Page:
The one about the duckling I hid in my cleavage.

You know that moment?

The one that comes when you are trying desperately to be professional?

To pass for a calm, cool, collected businessperson?  Perhaps while you’re at a bank, finishing a nearing six-figure aircraft deal, providing closing instructions to a banker on behalf of your client?

And then the wild duckling that you have hidden in your cleavage starts peeping?

That’s us.  In the bank.

Don’t you just hate that?

This kind of stuff only happens to me, huh?

The thing is, I was driving to work when I saw the duckling tumble into the road.  He almost looked like a little leaf, tumbling head over flippers.  I stopped to check anyway, because there was something very alive about the movement I saw in my rear view mirror.  Something in me told me it was a duckling, even though it made zero sense to find a duckling on that road.

There was no trace of a mama, and I knew the area.  I knew there were no ponds.  I couldn’t imagine how he got there all alone, but I knew that he would end up falling into the ravine on the other side of the road if I left him.  He would be hawk food or cat food or raccoon food sooner rather than later.

So, you see, on the way to work or not, I couldn’t just leave him there.

(Thank God I work for my family’s business.)

My family is…well, they’re used to me.

I have called my sister to help my farm sitter wrangle rogue llamas back into their pasture.  I have called my mother to fawn sit an injured fawn until I could get her to a rehabber.  More than once I have called my dad and let him know that I would be late because a horse needed a vet call or a turtle needed help crossing the road.  (I rescued five turtles from the road this year; only one of them peed on me and necessitated that I go home and change clothes before making it to work.)

I doubt that it surprised him very much when I called to tell him I needed to drive an orphan duckling and hour and a half away to the Wildlife Clinic at the University.  I asked if anything NEEDED to get done before I left, and he gave me a short list.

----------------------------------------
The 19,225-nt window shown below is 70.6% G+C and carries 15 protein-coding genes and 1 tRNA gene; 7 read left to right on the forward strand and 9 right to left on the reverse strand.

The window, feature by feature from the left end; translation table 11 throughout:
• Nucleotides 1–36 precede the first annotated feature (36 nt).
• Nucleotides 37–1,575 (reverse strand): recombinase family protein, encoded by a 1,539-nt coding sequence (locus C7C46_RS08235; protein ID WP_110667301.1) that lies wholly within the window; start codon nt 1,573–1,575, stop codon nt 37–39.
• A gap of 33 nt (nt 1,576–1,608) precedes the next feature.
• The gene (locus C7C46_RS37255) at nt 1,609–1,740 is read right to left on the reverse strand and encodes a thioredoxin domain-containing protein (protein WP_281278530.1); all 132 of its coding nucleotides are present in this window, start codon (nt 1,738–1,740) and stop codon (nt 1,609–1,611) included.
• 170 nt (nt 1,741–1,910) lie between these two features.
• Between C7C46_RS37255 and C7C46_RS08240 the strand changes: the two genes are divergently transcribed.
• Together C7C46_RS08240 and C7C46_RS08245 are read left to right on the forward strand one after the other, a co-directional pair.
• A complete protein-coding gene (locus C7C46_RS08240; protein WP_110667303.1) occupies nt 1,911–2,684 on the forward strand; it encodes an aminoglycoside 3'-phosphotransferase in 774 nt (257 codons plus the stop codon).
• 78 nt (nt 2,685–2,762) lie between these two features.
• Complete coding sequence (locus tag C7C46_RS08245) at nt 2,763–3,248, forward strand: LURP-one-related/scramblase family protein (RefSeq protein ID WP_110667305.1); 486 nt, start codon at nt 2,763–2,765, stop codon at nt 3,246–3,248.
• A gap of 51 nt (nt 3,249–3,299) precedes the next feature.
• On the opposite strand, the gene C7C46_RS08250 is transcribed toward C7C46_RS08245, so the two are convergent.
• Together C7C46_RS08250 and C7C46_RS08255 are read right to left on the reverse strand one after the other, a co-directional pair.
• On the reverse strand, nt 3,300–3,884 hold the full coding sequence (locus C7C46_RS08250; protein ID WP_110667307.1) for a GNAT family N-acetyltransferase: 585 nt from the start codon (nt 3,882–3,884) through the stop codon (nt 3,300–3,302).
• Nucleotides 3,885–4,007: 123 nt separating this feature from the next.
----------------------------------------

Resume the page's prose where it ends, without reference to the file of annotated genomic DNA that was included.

Top of the list was the wire transfer to close a deal.

Here’s the thing: I couldn’t just leave the little guy in the car.  It was WAY too hot for that.

And I couldn’t carry him into the bank in the bucket either; with the air conditioning in the building, he might get too cold.  (Baby birds have to be kept warm.)  So I did what seemed perfectly reasonable at the time, wrapping him in a paper towel and tucking him into my shirt.

Stop laughing.  No.  This is totally a thing you do with sick baby chicks.  It’s normal…if you’re a crazy chicken lady…

Shut up.

Anyway, that’s how I wound up in the banker’s office, authorizing a wire transfer for more than the purchase price of my first house with a duckling stuffed into my cleavage.

It was fine at first.  The little dude was quiet, maybe sleeping.

I breathed a sigh of relief, thinking for sure that this would go off without a hitch, and we could be on our way to the University in no time.

Then it starting peeping…a pre-quack if you will.  Coming from the direction of my boobs.  At first I ignored him.


“Peep.  Peep.  Peep!”


The banker glanced up.

I caved.

“There’s a duckling in my shirt…” I said when she glanced my way quizzically.

The words spilled out a little too fast.  (There’s really no graceful way to utter that sentence though.)  My little, quacking friend popped his head above shirt level for emphasis.


My God, I thought, we do business with these people all the time.

I spilled the story in an attempt at self-redemption.  I found him all alone.  We would be hitting the road as soon as I left, heading to the University Clinic an hour and a half away.

“Huh,” she replied, “I just thought it was a text alert or something.”

Moments like these are why the face-palm was invented.  Of course, a text alert.  That would have been better.

Duck-Duck (as I began calling him) and I hit the road as soon as the wire authorized.  We jammed out to T Swift on the way to the University.  (Birds love T Swift.)   He seemed pleased as punch with his adventure when I handed him over to the care of the professionals at the Wildlife Clinic.  They told me he was a wood duck and that he would be just fine.


Five hours, a tank of gas, and an embarrassing interaction with our banker later, Duck-Duck was finally safe and sound, a long way from the road he tumbled onto.

And I?  Well, I gave a banker a good story to tell.